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19 March 1982: Argentine flag hoisted on S Georgia. A group of Argentines have landed at the British colony of the Falkland Islands in the south Atlantic and planted their nation’s flag. About 50 Argentines are reported to have arrived at Leith Harbour, on South Georgia, about 1,400 miles east of the Falklands archipelago off the Argentine coast. South Georgia is a dependency of the disputed Falklands Islands which Britain claimed in 1833. The British Antarctic survey team at Grytviken, on South Georgia, reported their arrival today. They are understood to have a commercial contract to remove scrap metal at Leith Harbour but there are reports they arrived aboard a ship chartered by the Argentine Government. The group has been asked to leave immediately and seek British permission to work on the island. There is no indication of what the group’s motivation is or whether it has hostile intentions. The Foreign Office has not commented on the incident and it is not known if Britain will dispatch the Royal Navy’s patrol ship HMS Endurance, which is in the Falklands area, where about 40 marines are stationed at any one time. Today’s events are seen as a provocative step in the on-going dispute between Britain and Argentina over the sovereignty of the islands. Argentina calls the Falkland Islands the Islas Malvinas and it has claimed sovereignty over it ever since the end of Spanish rule. Last month, talks in New York between the two countries broke down after Argentina declared it would break off negotiations with London to seek other means of solving the dispute more speedily. But Britain maintains the Falkland Islands, made up of two main islands and nearly 300 smaller ones, will not be handed to Argentina without the approval of the islanders and British Parliament. (Source: BBC)

20 March 2003: US launches missiles against Saddam. American missiles have hit the Iraqi capital, Baghdad, signalling the start of the US-led campaign to topple Saddam Hussein. President George Bush delivered a live television address shortly after the bombings began, vowing to “disarm Iraq and to free its people”. The attack was ordered two hours after a final 48-hour deadline expired for Saddam Hussein to leave Iraq. US sources say five key members of the Iraqi regime, including the Iraqi leader himself, were targeted in the first attacks.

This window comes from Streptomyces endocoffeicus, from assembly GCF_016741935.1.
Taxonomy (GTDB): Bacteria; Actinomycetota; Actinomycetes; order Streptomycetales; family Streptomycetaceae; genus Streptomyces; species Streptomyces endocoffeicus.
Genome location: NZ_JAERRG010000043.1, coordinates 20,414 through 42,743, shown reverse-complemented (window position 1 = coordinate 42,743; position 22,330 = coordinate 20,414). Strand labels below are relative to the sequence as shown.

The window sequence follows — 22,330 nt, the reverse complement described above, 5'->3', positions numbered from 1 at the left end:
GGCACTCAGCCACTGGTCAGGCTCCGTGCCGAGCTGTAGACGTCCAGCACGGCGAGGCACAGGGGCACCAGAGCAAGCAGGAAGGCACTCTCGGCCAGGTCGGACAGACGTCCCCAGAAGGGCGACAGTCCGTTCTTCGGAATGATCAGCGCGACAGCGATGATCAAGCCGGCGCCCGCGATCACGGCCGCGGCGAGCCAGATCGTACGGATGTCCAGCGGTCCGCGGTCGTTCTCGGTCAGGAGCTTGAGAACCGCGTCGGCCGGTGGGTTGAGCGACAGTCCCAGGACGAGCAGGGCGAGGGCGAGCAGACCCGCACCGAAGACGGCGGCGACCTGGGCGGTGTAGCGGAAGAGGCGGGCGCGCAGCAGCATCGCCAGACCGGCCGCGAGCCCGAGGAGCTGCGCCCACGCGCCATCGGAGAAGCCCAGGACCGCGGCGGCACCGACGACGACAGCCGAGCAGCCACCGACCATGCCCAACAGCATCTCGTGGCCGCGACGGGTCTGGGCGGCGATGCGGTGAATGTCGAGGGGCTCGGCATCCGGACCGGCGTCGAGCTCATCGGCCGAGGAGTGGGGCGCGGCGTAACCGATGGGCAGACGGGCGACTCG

We will bring freedom to others, President Bush. The Iraqis say some non-military targets have been hit and a number of civilians wounded in Doura, a southern suburb of the capital. The air strikes began at 0534 local time (0234 GMT). A short time later, Iraqi TV broadcast what it said was a live speech by Saddam Hussein. In it he said: “I don’t need to remind you what you should do to defend our country. “Let the unbelievers go to hell, you will be victorious, Iraqi people.” President Bush played down hopes of an early victory. In his broadcast to the American people he warned the campaign “could be longer and more difficult than some predict”. He continued: “This will not be a campaign of half measures and we will accept no outcome but victory.” “The dangers to our country and the world will be overcome. We will pass through this time of peril and carry on the work of peace. We will defend our freedom. We will bring freedom to others.” At 2200 GMT British Prime Minister Tony Blair made a live televised address to the nation. He confirmed British troops were in action in Iraq. He said their purpose was to remove Saddam Hussein and disarm Iraq of weapons of mass destruction. The attack has drawn international condemnation and brought demonstrators on to the streets in several countries. Attempts to get a United Nations Security Council resolution backing a military campaign in Iraq were abandoned earlier in the week when it became clear the US still faced an uphill battle to get the majority it needed. The French had been pushing for more time to allow Iraq to disarm and today President Jacques Chirac of France

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